How to ensure database security
Are your databases properly protected? Find out all you need to know about database security, why it’s so important, and what you can do to keep sensitive information secure.
What is database security?
If your company collects data about staff, clients, or suppliers, you can bet it’s stored on a database, either within your premises or on a server elsewhere. A database is a collection of information, stored on a server within a database management system (DBMS). To keep a database secure, each of these three separate elements – the information itself, the DBMS, and the server - must be protected. If the database is linked to any other applications then these must be kept secure too.
Database security involves protecting a database (and the data stored within it) from being compromised. That might involve being accessed, copied, or used by anyone unauthorised to do so. Databases also require protection from damage, both through cyberattacks and from physical events such as fire and floods.
Why is database security so vital?
The information stored on companies’ databases can be anything from confidential contact details to banking information, passwords, and other private data. The Data Protection Act 2018 and the General Data Protection Regulation (GDPR) both place obligations on companies to prevent this data from being compromised.
So there’s a legal imperative to protect your data security, but if you want your company to succeed, there are other motivations, too. Data breaches can have catastrophic consequences for business – as Internet giant Yahoo! discovered in 2013, when it suffered a large-scale attack that apparently affected all 3 billion of its users. Personal information, including email addresses, passwords, back-up email addresses and the answers to security questions, was compromised. The company, in negotiations to be sold at the time, was devalued to the tune of $350 million and later agreed to pay $50 million in damages to around 200 million people affected by the breach.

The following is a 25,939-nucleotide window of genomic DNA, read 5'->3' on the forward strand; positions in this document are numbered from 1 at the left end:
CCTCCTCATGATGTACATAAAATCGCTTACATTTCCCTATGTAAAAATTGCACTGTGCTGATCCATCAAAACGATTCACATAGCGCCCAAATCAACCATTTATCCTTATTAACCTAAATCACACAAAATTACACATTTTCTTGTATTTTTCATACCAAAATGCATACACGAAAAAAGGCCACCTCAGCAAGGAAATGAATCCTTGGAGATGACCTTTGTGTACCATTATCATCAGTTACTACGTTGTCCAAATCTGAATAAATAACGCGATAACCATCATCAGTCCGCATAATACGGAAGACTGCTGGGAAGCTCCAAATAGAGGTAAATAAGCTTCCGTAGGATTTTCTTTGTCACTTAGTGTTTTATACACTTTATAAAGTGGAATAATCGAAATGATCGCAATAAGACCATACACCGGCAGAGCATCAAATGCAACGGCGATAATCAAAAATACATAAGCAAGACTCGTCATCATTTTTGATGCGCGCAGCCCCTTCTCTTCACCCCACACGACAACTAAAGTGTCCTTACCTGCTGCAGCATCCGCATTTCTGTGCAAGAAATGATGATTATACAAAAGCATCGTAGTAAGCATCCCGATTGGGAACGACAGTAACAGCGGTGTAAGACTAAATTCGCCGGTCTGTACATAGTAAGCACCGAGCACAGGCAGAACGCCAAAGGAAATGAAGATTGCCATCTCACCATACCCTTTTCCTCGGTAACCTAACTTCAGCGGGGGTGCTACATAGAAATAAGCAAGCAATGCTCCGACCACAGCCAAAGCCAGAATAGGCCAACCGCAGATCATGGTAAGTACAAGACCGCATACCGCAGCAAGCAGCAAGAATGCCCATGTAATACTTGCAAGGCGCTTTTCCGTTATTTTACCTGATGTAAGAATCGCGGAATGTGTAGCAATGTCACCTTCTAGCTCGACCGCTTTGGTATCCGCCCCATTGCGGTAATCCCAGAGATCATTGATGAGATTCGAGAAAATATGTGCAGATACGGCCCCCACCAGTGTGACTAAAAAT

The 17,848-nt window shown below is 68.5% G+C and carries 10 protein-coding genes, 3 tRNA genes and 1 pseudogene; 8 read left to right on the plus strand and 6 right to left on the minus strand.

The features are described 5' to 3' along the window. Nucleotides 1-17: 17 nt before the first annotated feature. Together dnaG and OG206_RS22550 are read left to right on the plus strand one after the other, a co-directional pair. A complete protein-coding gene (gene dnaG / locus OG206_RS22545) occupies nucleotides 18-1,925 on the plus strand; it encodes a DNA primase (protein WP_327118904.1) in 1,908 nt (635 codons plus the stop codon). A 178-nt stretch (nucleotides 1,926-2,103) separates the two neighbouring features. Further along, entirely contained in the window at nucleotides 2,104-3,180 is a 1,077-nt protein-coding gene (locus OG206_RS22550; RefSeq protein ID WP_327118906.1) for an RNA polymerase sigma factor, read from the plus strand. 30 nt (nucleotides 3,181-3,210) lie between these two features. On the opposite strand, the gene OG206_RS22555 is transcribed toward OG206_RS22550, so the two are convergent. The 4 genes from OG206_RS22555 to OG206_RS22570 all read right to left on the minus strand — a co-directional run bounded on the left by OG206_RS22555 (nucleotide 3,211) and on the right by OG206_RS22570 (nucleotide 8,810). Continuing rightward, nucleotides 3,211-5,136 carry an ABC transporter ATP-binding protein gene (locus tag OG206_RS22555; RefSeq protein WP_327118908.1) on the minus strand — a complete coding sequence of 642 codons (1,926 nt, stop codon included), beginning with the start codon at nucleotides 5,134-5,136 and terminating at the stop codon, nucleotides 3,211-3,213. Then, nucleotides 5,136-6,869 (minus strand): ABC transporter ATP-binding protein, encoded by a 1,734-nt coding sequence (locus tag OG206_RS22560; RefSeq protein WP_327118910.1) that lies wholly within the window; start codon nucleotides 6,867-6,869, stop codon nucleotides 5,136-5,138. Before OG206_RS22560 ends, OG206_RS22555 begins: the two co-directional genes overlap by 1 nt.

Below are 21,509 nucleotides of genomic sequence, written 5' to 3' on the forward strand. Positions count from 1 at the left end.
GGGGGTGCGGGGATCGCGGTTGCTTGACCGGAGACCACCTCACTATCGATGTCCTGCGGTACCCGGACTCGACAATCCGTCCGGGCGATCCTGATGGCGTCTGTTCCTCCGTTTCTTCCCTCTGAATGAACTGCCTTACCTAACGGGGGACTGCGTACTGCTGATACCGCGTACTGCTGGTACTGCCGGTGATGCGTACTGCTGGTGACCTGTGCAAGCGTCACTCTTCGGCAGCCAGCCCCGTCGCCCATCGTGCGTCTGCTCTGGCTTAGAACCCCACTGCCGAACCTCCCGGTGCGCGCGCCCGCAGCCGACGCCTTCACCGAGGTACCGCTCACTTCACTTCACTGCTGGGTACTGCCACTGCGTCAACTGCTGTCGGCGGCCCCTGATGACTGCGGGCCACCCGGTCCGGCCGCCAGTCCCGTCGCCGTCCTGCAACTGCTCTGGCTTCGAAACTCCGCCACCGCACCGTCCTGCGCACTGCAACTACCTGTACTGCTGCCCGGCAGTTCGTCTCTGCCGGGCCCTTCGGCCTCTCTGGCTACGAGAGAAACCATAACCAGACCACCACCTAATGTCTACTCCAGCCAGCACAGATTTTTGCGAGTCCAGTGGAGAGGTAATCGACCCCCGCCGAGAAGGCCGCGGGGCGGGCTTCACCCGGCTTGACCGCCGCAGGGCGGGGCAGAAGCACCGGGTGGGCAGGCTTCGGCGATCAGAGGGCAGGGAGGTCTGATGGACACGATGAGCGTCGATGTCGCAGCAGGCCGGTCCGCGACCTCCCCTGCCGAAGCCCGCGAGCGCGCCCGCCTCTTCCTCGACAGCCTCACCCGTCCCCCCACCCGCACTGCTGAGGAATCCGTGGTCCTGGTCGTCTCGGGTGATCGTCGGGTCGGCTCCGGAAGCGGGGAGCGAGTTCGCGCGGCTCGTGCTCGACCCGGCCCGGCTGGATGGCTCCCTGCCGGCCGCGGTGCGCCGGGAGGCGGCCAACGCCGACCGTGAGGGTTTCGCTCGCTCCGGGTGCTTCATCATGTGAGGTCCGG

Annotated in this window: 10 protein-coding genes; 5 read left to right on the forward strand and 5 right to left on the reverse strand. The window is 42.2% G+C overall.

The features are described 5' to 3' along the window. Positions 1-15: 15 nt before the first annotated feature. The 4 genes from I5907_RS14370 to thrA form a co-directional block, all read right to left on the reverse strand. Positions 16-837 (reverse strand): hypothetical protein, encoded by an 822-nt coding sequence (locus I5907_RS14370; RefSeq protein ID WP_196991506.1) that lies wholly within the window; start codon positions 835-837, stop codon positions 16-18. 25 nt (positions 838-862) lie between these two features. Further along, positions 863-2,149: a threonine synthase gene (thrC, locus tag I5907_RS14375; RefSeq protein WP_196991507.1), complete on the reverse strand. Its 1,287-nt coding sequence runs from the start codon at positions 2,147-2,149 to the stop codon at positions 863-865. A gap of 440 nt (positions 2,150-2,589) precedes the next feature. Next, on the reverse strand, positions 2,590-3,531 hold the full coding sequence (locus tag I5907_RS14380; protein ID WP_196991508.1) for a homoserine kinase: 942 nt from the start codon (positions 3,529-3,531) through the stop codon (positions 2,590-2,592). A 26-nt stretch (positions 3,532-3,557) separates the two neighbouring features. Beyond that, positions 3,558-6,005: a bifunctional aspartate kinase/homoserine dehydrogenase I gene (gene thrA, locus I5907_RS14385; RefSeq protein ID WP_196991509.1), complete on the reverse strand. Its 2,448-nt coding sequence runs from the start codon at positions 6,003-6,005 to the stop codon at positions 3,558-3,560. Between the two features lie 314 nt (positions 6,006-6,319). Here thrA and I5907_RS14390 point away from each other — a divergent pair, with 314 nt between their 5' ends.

What makes a database vulnerable to breaches or cyber-attacks?
Because there are a number of different elements to a database, it has vulnerabilities in a number of different areas. Here are some of the most common types of database security breach:
If the passwords you use aren’t secure enough, or they are stored somewhere easily accessible, the data they protect is vulnerable to hackers.
Lack of encryption
When sensitive information is transmitted from one place to another, it could be accessed by a third party. By encrypting the data, you render it unreadable until it reaches its destination.
Missed security updates
Software is regularly updated with security patches and other measures to keep it safe from data breaches. If you don’t keep your software fully up-to-date with the latest patches, it could be vulnerable to infection with malware. And if this happens, the virus could also spread from your database to the rest of your IT systems.
Backing up your data means that in case of data loss, you can retrieve the lost information from the backup. But if your backups aren’t carried out frequently enough, or if they are not done properly, you risk losing that information for good.
We often think of database security as something inherently technical, but most data breaches happen due to human error. For this reason, it’s essential to ensure that staff are fully trained in database security measures.
How can a database be secured?
Because databases are vulnerable to breaches in many different ways, it’s vital to take a multi-pronged approach to database security.
Servers must kept in an appropriate secure space and be protected from fire, floods and other physical damage, including vandalism.
Security breaches commonly result from human intervention or error, so restricting access to sensitive content to approved database administrators is a vital aspect of database security.
Anti-virus software, firewalls, data encryption and regular backups are all important tools to protect the data in your database.
For expert advice and support to secure your database, or a database health check to review your current database performance, contact us to discuss your individual requirements.